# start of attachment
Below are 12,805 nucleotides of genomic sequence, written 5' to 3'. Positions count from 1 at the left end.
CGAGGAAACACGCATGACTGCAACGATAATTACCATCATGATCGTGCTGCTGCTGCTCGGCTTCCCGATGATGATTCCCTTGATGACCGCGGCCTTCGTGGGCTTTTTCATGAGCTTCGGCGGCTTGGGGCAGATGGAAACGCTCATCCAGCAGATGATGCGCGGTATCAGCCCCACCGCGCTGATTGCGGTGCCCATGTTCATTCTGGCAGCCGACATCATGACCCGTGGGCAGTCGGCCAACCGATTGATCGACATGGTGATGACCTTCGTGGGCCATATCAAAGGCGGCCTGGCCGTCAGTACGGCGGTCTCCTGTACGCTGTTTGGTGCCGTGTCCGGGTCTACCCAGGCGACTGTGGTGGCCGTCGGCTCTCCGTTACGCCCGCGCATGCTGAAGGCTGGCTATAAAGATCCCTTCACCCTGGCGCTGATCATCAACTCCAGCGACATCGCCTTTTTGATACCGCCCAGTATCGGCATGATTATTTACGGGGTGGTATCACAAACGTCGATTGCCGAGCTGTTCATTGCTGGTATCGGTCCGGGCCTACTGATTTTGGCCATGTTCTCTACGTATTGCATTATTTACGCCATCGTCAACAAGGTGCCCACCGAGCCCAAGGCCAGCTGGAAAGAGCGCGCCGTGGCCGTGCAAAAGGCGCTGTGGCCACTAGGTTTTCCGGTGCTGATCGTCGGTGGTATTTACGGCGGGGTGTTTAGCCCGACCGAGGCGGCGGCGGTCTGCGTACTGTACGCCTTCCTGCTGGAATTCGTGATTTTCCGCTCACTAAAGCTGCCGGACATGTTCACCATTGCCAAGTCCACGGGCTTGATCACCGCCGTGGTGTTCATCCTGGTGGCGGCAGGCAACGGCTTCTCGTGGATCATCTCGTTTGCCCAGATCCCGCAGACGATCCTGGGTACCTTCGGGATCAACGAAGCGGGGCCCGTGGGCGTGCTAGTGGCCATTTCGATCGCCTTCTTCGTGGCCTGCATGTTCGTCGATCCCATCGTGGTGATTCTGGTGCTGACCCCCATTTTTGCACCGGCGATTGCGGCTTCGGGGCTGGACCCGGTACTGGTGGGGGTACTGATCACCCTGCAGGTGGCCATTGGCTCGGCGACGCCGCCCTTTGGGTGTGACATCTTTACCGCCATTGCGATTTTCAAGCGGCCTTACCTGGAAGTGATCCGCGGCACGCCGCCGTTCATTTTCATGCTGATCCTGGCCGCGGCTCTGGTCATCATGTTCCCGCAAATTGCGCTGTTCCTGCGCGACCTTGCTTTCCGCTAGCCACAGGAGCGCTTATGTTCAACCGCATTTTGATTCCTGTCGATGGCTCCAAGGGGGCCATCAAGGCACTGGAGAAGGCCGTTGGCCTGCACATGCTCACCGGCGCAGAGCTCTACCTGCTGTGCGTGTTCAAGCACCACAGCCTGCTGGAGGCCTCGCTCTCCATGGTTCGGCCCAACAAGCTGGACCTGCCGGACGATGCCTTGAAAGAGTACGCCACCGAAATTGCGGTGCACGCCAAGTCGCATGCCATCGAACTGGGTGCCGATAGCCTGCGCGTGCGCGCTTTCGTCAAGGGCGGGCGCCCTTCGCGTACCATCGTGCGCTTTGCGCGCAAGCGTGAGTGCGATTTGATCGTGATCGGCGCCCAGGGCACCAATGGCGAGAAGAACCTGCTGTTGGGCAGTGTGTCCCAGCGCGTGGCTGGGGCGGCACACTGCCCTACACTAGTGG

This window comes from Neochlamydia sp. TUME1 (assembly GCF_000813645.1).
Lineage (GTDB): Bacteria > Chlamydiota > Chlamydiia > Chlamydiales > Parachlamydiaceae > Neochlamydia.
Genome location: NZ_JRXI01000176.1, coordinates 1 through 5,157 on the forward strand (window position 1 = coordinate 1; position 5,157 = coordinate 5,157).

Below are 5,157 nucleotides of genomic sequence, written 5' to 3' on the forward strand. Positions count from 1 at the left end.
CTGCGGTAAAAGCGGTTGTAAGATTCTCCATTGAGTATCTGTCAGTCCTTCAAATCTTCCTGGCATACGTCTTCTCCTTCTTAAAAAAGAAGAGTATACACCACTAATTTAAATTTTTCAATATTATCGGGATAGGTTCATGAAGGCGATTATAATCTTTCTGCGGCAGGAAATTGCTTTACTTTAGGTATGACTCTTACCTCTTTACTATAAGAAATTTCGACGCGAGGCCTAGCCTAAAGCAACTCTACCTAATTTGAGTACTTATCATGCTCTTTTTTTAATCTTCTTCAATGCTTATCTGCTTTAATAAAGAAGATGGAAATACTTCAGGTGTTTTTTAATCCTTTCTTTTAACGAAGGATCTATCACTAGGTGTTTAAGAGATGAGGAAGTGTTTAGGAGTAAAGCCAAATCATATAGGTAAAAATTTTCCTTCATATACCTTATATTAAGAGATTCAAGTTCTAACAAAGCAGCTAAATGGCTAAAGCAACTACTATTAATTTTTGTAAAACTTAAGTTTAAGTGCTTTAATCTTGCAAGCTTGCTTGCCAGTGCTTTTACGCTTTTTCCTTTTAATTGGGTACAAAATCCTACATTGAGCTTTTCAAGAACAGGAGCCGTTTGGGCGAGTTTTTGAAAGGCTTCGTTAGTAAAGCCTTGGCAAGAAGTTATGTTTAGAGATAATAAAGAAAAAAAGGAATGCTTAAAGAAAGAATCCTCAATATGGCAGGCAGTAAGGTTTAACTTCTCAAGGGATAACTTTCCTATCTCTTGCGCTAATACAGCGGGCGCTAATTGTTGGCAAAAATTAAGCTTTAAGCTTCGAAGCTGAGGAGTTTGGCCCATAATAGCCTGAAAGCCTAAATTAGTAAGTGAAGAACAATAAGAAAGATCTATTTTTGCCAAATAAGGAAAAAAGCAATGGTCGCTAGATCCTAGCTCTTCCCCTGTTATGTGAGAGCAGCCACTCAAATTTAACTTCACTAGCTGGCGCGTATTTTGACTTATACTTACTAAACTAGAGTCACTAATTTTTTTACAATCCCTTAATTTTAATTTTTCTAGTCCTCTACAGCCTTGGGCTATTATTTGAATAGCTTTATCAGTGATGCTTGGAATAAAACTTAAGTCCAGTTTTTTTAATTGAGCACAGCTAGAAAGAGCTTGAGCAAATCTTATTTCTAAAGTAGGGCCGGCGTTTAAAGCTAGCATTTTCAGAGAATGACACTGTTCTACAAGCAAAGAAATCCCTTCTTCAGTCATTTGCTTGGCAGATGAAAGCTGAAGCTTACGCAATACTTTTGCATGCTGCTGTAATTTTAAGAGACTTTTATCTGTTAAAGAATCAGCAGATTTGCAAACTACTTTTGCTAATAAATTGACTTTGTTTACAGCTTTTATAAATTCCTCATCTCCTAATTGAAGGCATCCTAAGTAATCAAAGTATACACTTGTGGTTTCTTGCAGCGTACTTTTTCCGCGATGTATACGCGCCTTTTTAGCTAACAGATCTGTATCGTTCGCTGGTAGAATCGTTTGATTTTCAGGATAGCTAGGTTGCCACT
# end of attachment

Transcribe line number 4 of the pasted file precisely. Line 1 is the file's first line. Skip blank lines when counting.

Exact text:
Lineage (GTDB): Bacteria > Chlamydiota > Chlamydiia > Chlamydiales > Parachlamydiaceae > Neochlamydia.